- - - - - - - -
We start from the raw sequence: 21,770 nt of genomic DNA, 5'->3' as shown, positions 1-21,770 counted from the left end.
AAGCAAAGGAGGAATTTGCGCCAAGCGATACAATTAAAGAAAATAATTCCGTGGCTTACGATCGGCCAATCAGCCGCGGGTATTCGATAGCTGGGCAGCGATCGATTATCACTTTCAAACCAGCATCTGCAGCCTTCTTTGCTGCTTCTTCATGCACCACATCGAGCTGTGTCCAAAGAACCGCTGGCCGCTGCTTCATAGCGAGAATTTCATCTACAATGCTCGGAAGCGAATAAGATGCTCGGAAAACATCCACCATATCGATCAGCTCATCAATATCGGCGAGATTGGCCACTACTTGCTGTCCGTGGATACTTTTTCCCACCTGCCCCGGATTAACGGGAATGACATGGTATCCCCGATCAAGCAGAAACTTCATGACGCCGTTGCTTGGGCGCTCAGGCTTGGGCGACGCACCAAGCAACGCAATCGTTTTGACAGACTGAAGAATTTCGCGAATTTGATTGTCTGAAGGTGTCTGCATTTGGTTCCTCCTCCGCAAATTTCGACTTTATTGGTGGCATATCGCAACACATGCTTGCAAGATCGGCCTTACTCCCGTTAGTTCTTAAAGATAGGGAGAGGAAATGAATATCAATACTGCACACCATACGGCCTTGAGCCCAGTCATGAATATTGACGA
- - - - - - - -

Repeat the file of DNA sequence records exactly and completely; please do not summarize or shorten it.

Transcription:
We start from the raw sequence: 21,770 nt of genomic DNA, 5'->3' as shown, positions 1-21,770 counted from the left end.
AAGCAAAGGAGGAATTTGCGCCAAGCGATACAATTAAAGAAAATAATTCCGTGGCTTACGATCGGCCAATCAGCCGCGGGTATTCGATAGCTGGGCAGCGATCGATTATCACTTTCAAACCAGCATCTGCAGCCTTCTTTGCTGCTTCTTCATGCACCACATCGAGCTGTGTCCAAAGAACCGCTGGCCGCTGCTTCATAGCGAGAATTTCATCTACAATGCTCGGAAGCGAATAAGATGCTCGGAAAACATCCACCATATCGATCAGCTCATCAATATCGGCGAGATTGGCCACTACTTGCTGTCCGTGGATACTTTTTCCCACCTGCCCCGGATTAACGGGAATGACATGGTATCCCCGATCAAGCAGAAACTTCATGACGCCGTTGCTTGGGCGCTCAGGCTTGGGCGACGCACCAAGCAACGCAATCGTTTTGACAGACTGAAGAATTTCGCGAATTTGATTGTCTGAAGGTGTCTGCATTTGGTTCCTCCTCCGCAAATTTCGACTTTATTGGTGGCATATCGCAACACATGCTTGCAAGATCGGCCTTACTCCCGTTAGTTCTTAAAGATAGGGAGAGGAAATGAATATCAATACTGCACACCATACGGCCTTGAGCCCAGTCATGAATATTGACGA